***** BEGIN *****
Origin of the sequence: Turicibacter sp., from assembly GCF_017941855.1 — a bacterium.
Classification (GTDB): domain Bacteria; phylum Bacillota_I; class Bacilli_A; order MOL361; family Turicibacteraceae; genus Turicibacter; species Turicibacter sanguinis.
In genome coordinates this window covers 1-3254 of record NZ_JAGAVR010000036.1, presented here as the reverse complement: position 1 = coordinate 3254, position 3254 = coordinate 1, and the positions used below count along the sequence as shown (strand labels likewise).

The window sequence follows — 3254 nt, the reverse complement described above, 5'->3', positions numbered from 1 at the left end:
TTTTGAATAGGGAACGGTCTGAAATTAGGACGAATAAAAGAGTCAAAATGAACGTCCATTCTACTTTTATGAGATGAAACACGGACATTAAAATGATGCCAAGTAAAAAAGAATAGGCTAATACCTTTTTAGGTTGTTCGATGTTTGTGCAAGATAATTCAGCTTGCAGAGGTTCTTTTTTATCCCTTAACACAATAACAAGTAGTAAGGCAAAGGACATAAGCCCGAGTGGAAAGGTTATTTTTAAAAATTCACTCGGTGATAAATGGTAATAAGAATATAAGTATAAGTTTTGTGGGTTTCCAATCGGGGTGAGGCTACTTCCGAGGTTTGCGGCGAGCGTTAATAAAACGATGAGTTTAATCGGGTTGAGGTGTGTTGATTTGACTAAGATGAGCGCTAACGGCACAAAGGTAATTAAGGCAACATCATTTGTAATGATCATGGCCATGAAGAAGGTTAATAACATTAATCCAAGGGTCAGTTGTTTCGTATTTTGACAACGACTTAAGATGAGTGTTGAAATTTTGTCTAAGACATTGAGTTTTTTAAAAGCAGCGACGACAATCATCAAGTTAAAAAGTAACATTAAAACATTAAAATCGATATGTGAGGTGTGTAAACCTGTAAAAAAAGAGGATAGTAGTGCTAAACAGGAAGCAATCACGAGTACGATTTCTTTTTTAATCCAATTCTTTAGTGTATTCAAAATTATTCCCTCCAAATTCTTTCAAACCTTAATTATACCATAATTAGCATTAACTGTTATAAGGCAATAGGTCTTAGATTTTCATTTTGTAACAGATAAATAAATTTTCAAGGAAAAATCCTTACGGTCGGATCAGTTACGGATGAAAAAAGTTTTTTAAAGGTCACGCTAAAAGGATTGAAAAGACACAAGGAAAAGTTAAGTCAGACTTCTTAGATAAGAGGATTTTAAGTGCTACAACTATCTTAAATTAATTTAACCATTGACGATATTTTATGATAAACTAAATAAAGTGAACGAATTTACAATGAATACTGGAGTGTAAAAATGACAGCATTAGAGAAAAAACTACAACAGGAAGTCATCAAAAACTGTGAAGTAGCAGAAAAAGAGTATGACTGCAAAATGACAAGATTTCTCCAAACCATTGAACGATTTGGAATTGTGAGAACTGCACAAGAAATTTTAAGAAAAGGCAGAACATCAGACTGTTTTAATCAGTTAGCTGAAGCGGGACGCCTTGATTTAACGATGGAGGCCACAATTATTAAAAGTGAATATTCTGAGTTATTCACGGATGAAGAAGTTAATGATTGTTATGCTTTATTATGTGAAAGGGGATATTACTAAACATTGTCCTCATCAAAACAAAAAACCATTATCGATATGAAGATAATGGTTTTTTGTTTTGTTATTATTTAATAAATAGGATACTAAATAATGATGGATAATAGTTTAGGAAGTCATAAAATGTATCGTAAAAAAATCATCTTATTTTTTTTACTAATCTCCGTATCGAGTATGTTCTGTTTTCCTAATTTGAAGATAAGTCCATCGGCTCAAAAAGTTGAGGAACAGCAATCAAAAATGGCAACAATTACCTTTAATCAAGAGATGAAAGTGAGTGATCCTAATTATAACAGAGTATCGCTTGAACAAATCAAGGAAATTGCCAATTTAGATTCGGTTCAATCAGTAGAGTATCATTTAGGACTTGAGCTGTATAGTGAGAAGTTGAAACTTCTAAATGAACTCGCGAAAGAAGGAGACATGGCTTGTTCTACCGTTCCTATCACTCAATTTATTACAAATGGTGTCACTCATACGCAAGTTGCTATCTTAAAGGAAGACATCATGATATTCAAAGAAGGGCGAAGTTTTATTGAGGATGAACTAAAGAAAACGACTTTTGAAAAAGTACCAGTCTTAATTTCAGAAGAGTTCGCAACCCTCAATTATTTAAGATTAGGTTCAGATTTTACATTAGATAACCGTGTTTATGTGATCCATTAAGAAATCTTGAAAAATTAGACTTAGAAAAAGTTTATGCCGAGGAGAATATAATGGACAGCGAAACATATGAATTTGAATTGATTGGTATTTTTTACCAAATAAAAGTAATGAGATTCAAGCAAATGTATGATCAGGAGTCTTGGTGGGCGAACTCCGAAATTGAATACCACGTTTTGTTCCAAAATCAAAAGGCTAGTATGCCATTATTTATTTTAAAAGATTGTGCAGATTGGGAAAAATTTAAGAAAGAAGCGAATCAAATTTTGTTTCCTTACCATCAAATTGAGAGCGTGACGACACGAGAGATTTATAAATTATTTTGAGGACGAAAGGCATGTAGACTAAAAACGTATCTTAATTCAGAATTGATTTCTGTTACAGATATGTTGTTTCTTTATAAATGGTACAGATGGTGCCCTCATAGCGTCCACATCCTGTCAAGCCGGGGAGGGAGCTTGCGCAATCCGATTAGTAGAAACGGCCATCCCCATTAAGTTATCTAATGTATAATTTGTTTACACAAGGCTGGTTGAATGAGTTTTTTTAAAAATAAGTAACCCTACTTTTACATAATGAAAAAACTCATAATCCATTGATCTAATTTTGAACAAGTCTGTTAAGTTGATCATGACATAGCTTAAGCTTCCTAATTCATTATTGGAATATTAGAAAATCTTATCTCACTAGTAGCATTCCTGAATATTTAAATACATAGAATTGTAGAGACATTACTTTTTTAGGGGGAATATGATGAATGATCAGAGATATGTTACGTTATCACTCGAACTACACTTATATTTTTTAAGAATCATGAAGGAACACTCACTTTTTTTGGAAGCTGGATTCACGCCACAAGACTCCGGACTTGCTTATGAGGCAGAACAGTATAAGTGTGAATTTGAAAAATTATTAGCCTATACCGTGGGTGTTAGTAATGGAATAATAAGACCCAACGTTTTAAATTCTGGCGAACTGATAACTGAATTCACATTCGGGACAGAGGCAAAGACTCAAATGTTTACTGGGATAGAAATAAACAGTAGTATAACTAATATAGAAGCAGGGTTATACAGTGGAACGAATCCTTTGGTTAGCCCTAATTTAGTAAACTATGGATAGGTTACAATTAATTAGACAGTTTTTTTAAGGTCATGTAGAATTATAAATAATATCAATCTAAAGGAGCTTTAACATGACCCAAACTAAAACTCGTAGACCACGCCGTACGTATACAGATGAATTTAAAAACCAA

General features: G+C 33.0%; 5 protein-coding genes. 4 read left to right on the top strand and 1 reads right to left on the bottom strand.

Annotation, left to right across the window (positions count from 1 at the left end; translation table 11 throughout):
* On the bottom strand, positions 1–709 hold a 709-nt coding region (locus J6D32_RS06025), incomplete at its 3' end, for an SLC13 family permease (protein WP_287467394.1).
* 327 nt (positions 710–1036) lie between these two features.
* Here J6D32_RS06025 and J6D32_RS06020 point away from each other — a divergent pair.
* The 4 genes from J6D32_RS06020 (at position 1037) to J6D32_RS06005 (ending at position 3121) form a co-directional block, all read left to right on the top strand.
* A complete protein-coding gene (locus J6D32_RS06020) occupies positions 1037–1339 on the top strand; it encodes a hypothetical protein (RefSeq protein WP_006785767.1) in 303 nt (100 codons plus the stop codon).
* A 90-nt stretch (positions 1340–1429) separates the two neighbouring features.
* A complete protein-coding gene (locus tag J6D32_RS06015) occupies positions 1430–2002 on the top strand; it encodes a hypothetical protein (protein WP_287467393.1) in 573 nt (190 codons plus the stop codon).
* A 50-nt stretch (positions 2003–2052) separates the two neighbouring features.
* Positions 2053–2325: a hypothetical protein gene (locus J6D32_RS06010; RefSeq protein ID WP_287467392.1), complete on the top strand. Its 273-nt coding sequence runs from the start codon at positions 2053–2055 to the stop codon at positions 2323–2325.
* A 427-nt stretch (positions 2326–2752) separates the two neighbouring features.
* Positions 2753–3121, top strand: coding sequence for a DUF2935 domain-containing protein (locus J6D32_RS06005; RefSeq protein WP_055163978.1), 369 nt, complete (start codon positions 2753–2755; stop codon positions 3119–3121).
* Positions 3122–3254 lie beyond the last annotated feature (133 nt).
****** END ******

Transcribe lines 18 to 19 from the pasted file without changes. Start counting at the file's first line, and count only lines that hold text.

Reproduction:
* Positions 2753–3121, top strand: coding sequence for a DUF2935 domain-containing protein (locus J6D32_RS06005; RefSeq protein WP_055163978.1), 369 nt, complete (start codon positions 2753–2755; stop codon positions 3119–3121).
* Positions 3122–3254 lie beyond the last annotated feature (133 nt).